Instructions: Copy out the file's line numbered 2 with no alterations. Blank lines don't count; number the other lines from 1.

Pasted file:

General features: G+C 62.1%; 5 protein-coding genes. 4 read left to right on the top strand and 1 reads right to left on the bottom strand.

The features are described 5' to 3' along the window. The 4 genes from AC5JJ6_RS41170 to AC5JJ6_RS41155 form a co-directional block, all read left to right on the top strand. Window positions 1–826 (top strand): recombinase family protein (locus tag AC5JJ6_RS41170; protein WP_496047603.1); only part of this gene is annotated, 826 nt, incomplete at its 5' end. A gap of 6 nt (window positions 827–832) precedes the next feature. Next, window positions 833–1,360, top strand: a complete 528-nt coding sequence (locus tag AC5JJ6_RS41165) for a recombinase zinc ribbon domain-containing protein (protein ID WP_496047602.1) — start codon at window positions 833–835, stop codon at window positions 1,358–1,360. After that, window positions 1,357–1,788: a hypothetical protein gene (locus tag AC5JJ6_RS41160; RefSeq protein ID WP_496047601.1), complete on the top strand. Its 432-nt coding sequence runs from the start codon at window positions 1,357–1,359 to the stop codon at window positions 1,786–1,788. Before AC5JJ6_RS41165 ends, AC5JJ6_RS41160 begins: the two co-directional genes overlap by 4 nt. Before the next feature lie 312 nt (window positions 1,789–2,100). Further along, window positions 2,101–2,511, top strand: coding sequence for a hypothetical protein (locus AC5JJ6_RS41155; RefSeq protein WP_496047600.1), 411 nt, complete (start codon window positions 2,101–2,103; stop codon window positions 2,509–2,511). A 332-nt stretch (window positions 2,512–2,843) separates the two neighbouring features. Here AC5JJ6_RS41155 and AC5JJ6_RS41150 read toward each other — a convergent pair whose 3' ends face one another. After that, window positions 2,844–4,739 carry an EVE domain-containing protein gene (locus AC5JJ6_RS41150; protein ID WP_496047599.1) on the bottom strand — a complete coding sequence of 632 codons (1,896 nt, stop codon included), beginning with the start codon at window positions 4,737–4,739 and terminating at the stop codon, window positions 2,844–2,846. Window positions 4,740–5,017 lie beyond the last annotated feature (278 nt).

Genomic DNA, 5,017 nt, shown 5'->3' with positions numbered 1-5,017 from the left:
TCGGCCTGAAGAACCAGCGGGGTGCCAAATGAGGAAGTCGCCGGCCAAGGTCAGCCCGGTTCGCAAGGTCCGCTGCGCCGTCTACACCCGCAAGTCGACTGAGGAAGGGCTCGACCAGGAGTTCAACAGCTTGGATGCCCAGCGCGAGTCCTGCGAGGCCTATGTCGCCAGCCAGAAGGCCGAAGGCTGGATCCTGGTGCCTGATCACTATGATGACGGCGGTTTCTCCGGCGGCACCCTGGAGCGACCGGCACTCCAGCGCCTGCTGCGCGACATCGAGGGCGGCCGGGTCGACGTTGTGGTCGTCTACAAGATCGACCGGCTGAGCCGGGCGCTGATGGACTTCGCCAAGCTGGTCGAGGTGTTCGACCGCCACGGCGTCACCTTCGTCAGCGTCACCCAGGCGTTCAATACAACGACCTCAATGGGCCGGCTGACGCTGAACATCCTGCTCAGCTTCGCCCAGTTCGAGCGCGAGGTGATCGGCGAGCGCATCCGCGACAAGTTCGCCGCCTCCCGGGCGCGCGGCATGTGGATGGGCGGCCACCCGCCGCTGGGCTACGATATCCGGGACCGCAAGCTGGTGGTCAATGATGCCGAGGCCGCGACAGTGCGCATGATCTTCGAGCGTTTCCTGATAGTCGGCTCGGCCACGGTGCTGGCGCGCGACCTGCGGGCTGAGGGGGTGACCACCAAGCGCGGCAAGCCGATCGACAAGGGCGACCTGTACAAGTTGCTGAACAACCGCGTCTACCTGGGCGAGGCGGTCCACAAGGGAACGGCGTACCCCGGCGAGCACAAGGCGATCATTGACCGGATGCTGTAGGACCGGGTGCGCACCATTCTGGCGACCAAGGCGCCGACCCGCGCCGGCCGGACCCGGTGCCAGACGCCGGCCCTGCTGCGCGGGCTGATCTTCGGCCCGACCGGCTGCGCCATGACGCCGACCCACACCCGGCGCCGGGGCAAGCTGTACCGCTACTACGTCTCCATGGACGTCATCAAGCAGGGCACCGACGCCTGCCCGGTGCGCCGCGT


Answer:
The features are described 5' to 3' along the window. The 4 genes from AC5JJ6_RS41170 to AC5JJ6_RS41155 form a co-directional block, all read left to right on the top strand. Window positions 1–826 (top strand): recombinase family protein (locus tag AC5JJ6_RS41170; protein WP_496047603.1); only part of this gene is annotated, 826 nt, incomplete at its 5' end. A gap of 6 nt (window positions 827–832) precedes the next feature. Next, window positions 833–1,360, top strand: a complete 528-nt coding sequence (locus tag AC5JJ6_RS41165) for a recombinase zinc ribbon domain-containing protein (protein ID WP_496047602.1) — start codon at window positions 833–835, stop codon at window positions 1,358–1,360. After that, window positions 1,357–1,788: a hypothetical protein gene (locus tag AC5JJ6_RS41160; RefSeq protein ID WP_496047601.1), complete on the top strand. Its 432-nt coding sequence runs from the start codon at window positions 1,357–1,359 to the stop codon at window positions 1,786–1,788. Before AC5JJ6_RS41165 ends, AC5JJ6_RS41160 begins: the two co-directional genes overlap by 4 nt. Before the next feature lie 312 nt (window positions 1,789–2,100). Further along, window positions 2,101–2,511, top strand: coding sequence for a hypothetical protein (locus AC5JJ6_RS41155; RefSeq protein WP_496047600.1), 411 nt, complete (start codon window positions 2,101–2,103; stop codon window positions 2,509–2,511). A 332-nt stretch (window positions 2,512–2,843) separates the two neighbouring features. Here AC5JJ6_RS41155 and AC5JJ6_RS41150 read toward each other — a convergent pair whose 3' ends face one another. After that, window positions 2,844–4,739 carry an EVE domain-containing protein gene (locus AC5JJ6_RS41150; protein ID WP_496047599.1) on the bottom strand — a complete coding sequence of 632 codons (1,896 nt, stop codon included), beginning with the start codon at window positions 4,737–4,739 and terminating at the stop codon, window positions 2,844–2,846. Window positions 4,740–5,017 lie beyond the last annotated feature (278 nt).